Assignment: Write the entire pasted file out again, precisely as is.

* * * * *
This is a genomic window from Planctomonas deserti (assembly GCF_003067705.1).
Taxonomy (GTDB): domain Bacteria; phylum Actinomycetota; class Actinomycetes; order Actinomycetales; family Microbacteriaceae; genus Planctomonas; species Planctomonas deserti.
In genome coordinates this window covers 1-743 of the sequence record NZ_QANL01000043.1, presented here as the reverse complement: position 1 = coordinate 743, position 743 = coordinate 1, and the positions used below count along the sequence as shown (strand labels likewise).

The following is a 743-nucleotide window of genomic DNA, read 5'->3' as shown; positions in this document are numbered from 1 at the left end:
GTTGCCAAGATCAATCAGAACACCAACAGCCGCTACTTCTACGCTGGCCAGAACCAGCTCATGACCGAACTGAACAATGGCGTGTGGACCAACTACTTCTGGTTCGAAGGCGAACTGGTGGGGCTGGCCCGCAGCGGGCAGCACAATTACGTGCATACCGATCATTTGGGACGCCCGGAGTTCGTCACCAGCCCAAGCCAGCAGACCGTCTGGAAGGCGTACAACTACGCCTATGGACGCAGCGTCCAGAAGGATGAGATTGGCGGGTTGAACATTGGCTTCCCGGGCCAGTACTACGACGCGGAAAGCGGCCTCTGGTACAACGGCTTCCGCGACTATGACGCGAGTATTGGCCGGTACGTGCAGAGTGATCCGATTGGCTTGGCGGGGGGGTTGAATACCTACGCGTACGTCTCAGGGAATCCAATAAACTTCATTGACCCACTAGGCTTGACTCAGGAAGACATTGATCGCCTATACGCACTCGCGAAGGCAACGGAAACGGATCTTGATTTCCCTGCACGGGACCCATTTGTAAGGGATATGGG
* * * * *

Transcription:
This is a genomic window from Planctomonas deserti (assembly GCF_003067705.1).
Taxonomy (GTDB): domain Bacteria; phylum Actinomycetota; class Actinomycetes; order Actinomycetales; family Microbacteriaceae; genus Planctomonas; species Planctomonas deserti.
In genome coordinates this window covers 1-743 of the sequence record NZ_QANL01000043.1, presented here as the reverse complement: position 1 = coordinate 743, position 743 = coordinate 1, and the positions used below count along the sequence as shown (strand labels likewise).

The following is a 743-nucleotide window of genomic DNA, read 5'->3' as shown; positions in this document are numbered from 1 at the left end:
GTTGCCAAGATCAATCAGAACACCAACAGCCGCTACTTCTACGCTGGCCAGAACCAGCTCATGACCGAACTGAACAATGGCGTGTGGACCAACTACTTCTGGTTCGAAGGCGAACTGGTGGGGCTGGCCCGCAGCGGGCAGCACAATTACGTGCATACCGATCATTTGGGACGCCCGGAGTTCGTCACCAGCCCAAGCCAGCAGACCGTCTGGAAGGCGTACAACTACGCCTATGGACGCAGCGTCCAGAAGGATGAGATTGGCGGGTTGAACATTGGCTTCCCGGGCCAGTACTACGACGCGGAAAGCGGCCTCTGGTACAACGGCTTCCGCGACTATGACGCGAGTATTGGCCGGTACGTGCAGAGTGATCCGATTGGCTTGGCGGGGGGGTTGAATACCTACGCGTACGTCTCAGGGAATCCAATAAACTTCATTGACCCACTAGGCTTGACTCAGGAAGACATTGATCGCCTATACGCACTCGCGAAGGCAACGGAAACGGATCTTGATTTCCCTGCACGGGACCCATTTGTAAGGGATATGGG